2. Regarding the EmDrive explanation, I'm still fuzzy as to where the momentum comes from. At the end of the day the closed system exhibits net momentum towards the narrow end. You say that as waves travel towards the narrow end they lose momentum and so the system moves to conserve momentum, but you say that when they are at the wide end they gain momentum. So they gain less momentum than they lose? Gain/lose from/to where?

Regards

Frank Becker said...

@klporay, the assumption is that at the wide end of the cavity (due to the side walls too) a volume is established where due to size limitation only Unruh waves are allowed with wavelengths less as the wider width. Same goes for the smaller end. A volume with more allowed Unruh waves provide a higher radiation pressure, thus the inertial mass in increasing. In the net the balance point of the cavity is shifting towards the wider end. Imagine you have a box on a string like a pendulum and one side of the box gets more heavy. The balance point is modified and by the law of conservation of momentum the box will move (swing) towards the smaller side. Same goes for any crane lifting a not uniform distributed weight which will swing that the balance point is at the most bottom. Now an more difficult and complex thought is that a photon by present definition has no mass. Also (except considerations of dielectric and refraction index) the photon is not able to alter the speed. So reacting on the different level of Unruh radiation it could be assumed that the inertial mass change is substituted in a change in momentum. As p = m * v does not provide a direct modification opportunity we could consider per E = mc^2 that with different Unruh environment as mass could not formally altered the energy is modified. This energy might be freed on impact with the side walls. This analogy could also being interpreted as a not symmetrical situation pushing the cavity. This are kind of simply summaries about the estimated anomalies where we should guess the reality is more complex, but for a start to visualise what might go on perhaps adequate enough to give a first insight.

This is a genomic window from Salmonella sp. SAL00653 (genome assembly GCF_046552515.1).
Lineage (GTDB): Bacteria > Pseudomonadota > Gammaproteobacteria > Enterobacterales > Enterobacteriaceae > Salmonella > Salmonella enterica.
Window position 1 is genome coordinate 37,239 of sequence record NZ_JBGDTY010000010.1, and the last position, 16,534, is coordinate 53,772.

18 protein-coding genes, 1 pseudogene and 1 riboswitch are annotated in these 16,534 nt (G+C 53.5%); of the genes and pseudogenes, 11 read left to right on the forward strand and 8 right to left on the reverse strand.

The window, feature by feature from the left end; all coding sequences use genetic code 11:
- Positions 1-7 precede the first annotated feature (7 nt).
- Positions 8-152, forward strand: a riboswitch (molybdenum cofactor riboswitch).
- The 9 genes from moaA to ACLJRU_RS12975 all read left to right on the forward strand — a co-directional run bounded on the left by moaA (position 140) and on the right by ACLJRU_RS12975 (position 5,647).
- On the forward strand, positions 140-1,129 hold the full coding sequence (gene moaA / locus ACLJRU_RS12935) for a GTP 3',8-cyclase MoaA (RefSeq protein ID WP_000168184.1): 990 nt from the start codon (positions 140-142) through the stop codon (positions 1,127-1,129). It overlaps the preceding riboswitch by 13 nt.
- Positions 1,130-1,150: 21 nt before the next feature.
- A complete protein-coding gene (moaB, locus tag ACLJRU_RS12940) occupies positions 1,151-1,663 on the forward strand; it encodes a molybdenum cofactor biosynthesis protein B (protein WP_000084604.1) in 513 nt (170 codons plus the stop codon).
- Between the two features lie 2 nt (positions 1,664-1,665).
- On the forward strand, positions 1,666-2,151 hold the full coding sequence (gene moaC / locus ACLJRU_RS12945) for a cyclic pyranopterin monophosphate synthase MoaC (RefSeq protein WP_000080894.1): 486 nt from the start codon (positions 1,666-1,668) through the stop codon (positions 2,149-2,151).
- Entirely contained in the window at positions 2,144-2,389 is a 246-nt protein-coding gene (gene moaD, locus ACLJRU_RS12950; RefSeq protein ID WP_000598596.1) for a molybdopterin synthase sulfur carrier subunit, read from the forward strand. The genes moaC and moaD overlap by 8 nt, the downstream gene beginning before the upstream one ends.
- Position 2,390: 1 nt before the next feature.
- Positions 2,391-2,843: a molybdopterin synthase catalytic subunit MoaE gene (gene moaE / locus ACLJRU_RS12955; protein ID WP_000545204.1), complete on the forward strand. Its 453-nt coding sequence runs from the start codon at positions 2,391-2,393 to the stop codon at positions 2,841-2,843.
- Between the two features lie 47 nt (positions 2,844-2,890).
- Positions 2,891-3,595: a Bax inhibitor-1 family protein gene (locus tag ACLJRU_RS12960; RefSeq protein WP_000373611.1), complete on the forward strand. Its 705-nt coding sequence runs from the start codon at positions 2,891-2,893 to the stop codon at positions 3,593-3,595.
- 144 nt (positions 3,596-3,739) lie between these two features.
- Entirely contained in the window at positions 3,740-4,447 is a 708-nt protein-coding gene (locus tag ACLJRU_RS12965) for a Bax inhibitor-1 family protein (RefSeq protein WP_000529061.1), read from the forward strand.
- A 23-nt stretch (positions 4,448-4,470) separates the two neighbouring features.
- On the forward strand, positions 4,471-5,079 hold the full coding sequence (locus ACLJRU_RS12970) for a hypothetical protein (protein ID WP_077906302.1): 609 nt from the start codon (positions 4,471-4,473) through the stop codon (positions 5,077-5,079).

Mike McCulloch said...